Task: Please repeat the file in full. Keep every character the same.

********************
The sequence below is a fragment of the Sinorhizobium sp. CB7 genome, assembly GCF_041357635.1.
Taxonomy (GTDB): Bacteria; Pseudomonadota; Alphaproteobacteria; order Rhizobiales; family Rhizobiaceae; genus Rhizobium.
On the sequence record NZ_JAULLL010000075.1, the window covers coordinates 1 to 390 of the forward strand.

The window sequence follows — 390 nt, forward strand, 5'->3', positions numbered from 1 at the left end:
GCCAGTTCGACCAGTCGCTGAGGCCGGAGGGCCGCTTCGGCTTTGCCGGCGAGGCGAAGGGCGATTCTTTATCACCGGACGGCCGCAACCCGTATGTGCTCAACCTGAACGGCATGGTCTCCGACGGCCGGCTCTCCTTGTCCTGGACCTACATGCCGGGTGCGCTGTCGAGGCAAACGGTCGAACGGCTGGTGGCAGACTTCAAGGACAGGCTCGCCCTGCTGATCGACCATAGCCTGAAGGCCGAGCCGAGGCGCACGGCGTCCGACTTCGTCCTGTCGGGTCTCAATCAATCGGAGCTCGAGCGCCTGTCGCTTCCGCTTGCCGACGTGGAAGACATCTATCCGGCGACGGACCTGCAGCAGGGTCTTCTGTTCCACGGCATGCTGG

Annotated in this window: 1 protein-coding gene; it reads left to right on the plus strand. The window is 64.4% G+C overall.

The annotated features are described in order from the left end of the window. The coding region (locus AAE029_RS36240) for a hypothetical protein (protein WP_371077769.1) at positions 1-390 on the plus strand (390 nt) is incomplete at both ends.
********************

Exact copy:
The sequence below is a fragment of the Sinorhizobium sp. CB7 genome, assembly GCF_041357635.1.
Taxonomy (GTDB): Bacteria; Pseudomonadota; Alphaproteobacteria; order Rhizobiales; family Rhizobiaceae; genus Rhizobium.
On the sequence record NZ_JAULLL010000075.1, the window covers coordinates 1 to 390 of the forward strand.

The window sequence follows — 390 nt, forward strand, 5'->3', positions numbered from 1 at the left end:
GCCAGTTCGACCAGTCGCTGAGGCCGGAGGGCCGCTTCGGCTTTGCCGGCGAGGCGAAGGGCGATTCTTTATCACCGGACGGCCGCAACCCGTATGTGCTCAACCTGAACGGCATGGTCTCCGACGGCCGGCTCTCCTTGTCCTGGACCTACATGCCGGGTGCGCTGTCGAGGCAAACGGTCGAACGGCTGGTGGCAGACTTCAAGGACAGGCTCGCCCTGCTGATCGACCATAGCCTGAAGGCCGAGCCGAGGCGCACGGCGTCCGACTTCGTCCTGTCGGGTCTCAATCAATCGGAGCTCGAGCGCCTGTCGCTTCCGCTTGCCGACGTGGAAGACATCTATCCGGCGACGGACCTGCAGCAGGGTCTTCTGTTCCACGGCATGCTGG

Annotated in this window: 1 protein-coding gene; it reads left to right on the plus strand. The window is 64.4% G+C overall.

The annotated features are described in order from the left end of the window. The coding region (locus AAE029_RS36240) for a hypothetical protein (protein WP_371077769.1) at positions 1-390 on the plus strand (390 nt) is incomplete at both ends.